Association Marketing Obstacles in a Merger Environment

I had lunch with a new friend yesterday. She had some marketing related questions about a recent merger her organization experienced, and I had been through several mergers and/or acquisition in both the association world and the private sector, so we thought lunch was in order.
As we discussed her challenges in dealing with different organizational cultures and marketing duplicate and sometimes competing products and services, we both had a business epiphany. What are the business goals for the association and how does senior management leadership propose to get there — that is where you start. The question is simple, but in reality, establishing  business goals, and then having the organization’s senior management navigate through internal land mines created by a merger to achieve the goals is quite complex.
Without strong senior management to make the tough decisions and guide the culturally different staff through the turmoil, making the simple decision to create a sub brand for an existing product can become a complex endeavor.
During the course of our lunch we discussed, product and service audits, brand audits, sub branding, micro site development and everything else marketing related, while all the time tip toeing around the big old guerilla in the room. In theory, marketing is a very logical pursuit, in reality, because humans occupy a lot of space at associations, personalities and self-interests can get in the way.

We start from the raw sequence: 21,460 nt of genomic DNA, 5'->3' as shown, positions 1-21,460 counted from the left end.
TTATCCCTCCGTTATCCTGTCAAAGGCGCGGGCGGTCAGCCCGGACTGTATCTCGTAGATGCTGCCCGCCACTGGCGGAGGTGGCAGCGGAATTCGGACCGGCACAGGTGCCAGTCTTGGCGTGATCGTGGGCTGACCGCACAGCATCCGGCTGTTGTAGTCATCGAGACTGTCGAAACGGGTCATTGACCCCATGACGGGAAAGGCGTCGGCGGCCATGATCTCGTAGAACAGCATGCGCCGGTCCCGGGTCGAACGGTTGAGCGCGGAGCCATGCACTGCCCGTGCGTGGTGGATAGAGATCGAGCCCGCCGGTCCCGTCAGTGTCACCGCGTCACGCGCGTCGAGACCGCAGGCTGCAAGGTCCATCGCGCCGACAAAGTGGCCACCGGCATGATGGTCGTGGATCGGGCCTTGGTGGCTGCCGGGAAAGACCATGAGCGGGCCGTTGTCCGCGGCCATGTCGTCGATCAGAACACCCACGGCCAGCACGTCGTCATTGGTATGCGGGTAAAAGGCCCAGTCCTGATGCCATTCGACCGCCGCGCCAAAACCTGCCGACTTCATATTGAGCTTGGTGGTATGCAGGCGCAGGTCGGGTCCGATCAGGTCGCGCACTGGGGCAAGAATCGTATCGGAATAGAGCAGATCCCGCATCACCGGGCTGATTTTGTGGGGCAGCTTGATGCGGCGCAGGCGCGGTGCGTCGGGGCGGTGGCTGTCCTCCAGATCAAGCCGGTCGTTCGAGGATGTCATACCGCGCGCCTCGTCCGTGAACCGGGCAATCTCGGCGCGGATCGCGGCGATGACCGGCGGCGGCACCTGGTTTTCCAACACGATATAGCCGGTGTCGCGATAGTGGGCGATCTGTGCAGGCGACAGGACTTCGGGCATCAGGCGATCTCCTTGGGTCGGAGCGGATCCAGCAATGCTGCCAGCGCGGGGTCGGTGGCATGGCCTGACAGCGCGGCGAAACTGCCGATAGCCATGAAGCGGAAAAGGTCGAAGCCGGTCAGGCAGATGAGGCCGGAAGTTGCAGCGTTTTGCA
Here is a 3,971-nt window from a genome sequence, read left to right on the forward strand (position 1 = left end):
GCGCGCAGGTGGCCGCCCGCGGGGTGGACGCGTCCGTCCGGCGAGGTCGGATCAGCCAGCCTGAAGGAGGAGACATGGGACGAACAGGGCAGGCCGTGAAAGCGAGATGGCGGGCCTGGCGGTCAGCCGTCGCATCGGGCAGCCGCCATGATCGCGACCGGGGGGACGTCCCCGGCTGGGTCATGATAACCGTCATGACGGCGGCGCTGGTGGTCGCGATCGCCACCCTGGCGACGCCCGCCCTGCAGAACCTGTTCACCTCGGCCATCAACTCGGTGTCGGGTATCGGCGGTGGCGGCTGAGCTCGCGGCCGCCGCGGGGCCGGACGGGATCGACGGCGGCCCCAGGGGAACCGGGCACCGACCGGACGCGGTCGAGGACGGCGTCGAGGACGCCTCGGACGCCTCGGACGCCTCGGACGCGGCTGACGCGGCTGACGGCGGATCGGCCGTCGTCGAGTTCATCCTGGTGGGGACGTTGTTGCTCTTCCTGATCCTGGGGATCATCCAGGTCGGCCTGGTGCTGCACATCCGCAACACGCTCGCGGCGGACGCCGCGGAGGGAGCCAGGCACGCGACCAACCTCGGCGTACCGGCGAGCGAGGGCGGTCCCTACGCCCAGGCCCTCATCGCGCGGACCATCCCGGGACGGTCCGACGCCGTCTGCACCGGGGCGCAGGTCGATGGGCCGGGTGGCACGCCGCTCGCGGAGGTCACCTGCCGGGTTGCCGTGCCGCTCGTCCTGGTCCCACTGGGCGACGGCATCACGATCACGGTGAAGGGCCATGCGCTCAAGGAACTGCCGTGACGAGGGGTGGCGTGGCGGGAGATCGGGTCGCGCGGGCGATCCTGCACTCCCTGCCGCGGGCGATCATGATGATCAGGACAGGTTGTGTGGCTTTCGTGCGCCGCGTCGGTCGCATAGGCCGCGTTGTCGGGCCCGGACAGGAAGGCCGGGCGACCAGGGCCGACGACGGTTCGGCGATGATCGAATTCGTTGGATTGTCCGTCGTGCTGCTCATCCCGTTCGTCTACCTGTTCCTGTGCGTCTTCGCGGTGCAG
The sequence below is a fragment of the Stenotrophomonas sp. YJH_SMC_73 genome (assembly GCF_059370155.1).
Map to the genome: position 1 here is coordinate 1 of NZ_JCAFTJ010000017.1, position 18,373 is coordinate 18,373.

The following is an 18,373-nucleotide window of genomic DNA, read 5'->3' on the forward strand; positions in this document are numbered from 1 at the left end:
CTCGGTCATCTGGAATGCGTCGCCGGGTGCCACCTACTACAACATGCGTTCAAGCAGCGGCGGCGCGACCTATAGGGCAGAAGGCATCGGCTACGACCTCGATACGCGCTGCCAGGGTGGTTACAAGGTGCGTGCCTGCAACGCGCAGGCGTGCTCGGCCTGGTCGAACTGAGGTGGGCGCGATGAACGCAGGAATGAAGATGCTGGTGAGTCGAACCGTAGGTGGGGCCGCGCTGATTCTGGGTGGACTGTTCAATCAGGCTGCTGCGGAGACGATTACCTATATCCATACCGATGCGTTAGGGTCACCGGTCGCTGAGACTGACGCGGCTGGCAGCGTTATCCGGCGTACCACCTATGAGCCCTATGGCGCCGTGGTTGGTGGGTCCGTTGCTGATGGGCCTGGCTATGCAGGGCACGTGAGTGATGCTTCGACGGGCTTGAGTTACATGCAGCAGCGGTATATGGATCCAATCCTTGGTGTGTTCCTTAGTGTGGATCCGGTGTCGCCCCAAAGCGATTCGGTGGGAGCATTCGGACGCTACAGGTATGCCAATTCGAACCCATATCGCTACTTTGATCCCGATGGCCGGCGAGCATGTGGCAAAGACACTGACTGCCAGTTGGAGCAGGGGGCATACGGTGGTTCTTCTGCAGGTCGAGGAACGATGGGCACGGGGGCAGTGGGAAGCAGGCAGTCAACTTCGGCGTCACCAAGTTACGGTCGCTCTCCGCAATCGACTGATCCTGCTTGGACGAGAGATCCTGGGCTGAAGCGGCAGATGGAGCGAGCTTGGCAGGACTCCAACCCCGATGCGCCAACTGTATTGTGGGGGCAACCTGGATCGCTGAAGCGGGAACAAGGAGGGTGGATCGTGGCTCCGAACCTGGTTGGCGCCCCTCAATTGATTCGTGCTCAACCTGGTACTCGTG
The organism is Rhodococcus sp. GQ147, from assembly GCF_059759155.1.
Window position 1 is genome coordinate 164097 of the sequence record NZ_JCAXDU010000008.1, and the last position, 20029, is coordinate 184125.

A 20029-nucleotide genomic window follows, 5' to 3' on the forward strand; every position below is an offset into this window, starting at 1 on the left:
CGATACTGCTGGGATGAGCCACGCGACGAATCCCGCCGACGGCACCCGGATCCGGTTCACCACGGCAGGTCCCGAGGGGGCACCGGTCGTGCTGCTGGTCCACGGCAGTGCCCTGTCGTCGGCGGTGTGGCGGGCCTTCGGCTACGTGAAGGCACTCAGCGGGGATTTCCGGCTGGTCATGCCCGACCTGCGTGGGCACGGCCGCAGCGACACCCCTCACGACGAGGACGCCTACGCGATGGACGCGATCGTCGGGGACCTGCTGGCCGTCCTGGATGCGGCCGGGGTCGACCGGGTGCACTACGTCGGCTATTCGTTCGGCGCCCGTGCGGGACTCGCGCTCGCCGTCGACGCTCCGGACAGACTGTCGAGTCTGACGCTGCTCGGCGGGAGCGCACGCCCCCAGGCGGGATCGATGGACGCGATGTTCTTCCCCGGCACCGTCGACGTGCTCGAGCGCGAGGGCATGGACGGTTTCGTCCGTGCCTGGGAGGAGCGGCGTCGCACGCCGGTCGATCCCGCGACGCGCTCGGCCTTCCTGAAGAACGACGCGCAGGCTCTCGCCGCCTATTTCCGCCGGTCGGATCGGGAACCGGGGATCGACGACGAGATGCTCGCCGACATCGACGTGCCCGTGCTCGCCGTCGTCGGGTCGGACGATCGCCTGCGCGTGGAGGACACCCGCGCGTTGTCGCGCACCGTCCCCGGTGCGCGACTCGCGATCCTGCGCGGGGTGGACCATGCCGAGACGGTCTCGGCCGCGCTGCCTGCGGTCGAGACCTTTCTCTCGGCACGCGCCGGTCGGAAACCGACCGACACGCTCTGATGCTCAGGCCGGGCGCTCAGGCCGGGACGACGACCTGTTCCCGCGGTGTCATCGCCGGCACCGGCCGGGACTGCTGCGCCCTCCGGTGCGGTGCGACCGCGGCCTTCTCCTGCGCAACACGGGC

At the end of lunch, we both came back to the same place, you cannot evaluate whether to sub brand products or services until you know whether they will still be around in 6 months. Deciding the fate of products and services is not a marketing issue, although marketing can provide metrics, business cases, sales data, etc., it remains a senior management issue. So the next question is how you communicate to an organization’s senior management team that seems to be unaware of a problem, that there is a very big problem that will ultimately prevent them from achieving their goal, whatever it may be.